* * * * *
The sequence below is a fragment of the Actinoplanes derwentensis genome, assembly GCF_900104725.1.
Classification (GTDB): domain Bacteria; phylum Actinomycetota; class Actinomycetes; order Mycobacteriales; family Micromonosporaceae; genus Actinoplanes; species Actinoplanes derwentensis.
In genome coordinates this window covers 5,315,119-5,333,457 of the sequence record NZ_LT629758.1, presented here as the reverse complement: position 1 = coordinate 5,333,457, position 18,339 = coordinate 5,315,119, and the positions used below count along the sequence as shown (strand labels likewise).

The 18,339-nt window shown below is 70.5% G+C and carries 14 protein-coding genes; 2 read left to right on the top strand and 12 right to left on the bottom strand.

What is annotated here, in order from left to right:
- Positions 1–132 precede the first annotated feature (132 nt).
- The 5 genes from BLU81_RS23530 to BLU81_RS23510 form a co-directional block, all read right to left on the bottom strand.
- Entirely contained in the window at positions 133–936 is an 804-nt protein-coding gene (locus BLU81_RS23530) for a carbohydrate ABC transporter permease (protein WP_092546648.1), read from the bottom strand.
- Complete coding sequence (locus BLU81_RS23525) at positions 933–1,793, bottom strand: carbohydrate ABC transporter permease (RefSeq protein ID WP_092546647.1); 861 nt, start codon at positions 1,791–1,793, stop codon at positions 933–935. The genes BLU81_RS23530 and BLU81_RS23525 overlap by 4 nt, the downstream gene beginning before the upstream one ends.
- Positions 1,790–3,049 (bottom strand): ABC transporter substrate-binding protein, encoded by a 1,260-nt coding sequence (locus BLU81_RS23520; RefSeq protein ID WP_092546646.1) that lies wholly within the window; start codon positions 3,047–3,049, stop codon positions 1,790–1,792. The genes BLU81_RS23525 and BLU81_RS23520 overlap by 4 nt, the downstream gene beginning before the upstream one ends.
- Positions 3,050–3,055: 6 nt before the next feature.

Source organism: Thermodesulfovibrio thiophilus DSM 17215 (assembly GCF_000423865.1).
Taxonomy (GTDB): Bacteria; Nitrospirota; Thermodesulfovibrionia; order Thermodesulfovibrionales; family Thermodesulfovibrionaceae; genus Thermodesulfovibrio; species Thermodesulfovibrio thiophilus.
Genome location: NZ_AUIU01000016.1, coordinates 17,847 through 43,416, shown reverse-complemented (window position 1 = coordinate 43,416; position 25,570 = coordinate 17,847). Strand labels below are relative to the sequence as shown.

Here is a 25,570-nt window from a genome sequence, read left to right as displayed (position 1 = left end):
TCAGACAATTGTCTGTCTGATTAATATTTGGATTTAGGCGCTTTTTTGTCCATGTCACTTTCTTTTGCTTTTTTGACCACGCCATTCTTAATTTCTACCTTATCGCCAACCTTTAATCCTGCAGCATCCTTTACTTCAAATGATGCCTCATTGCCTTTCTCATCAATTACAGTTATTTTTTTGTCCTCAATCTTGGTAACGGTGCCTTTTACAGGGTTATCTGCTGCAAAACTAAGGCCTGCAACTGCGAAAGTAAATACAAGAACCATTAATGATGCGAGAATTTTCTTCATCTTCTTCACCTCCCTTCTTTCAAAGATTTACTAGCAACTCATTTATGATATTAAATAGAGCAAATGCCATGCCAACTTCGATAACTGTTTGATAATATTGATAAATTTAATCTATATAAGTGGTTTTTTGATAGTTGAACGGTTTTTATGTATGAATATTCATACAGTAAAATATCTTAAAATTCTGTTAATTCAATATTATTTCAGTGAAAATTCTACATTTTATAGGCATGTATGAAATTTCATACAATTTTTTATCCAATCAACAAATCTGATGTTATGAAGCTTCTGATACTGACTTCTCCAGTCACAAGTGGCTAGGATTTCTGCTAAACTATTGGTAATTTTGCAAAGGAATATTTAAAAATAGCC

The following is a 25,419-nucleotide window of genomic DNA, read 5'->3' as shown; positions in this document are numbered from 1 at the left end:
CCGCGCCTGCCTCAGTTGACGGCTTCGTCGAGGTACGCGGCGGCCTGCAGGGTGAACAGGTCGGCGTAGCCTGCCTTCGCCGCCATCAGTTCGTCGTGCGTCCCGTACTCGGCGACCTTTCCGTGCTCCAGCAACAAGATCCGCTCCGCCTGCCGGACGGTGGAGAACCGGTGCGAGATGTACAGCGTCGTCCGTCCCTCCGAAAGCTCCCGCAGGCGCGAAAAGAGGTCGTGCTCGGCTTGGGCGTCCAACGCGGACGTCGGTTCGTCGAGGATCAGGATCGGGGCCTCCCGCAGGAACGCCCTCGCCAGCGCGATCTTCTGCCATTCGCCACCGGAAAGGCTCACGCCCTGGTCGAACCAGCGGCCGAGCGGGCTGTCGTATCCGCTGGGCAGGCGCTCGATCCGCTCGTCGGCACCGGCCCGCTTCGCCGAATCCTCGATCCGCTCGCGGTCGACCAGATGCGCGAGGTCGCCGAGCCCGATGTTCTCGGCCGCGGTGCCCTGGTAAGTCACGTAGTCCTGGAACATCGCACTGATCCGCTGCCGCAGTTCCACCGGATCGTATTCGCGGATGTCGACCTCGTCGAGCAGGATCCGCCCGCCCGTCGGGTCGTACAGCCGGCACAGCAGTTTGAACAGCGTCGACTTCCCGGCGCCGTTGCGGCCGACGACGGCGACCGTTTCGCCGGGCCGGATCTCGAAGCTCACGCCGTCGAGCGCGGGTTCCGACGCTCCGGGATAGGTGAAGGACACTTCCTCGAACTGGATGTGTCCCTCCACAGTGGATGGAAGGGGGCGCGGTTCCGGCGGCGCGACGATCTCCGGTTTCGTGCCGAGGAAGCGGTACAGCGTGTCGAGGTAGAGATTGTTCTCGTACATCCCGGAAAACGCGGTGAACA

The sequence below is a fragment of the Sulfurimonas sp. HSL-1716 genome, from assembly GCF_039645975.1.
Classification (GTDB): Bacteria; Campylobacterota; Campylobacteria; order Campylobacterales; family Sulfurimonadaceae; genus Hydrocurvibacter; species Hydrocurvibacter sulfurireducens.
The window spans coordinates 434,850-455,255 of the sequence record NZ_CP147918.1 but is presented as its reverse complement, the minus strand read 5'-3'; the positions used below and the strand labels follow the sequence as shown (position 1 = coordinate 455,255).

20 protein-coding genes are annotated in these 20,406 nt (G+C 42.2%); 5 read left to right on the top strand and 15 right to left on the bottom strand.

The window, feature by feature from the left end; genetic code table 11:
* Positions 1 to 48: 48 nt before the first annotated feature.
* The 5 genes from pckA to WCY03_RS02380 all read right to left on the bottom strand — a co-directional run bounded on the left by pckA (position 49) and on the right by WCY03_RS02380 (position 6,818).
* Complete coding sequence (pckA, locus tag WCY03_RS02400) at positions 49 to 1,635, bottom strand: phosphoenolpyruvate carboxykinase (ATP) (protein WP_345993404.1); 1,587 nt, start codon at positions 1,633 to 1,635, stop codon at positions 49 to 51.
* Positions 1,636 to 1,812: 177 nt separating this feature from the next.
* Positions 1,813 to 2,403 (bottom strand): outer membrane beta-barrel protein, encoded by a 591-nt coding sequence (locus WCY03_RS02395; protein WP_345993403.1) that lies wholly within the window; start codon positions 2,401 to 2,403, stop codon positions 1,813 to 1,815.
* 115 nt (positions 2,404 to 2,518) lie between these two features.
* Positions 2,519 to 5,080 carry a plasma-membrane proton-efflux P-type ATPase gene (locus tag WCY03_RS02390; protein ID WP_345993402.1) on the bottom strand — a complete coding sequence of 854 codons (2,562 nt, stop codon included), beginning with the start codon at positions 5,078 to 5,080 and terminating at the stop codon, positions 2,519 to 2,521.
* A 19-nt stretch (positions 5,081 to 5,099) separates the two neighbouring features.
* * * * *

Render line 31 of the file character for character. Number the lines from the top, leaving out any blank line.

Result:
* A 19-nt stretch (positions 5,081 to 5,099) separates the two neighbouring features.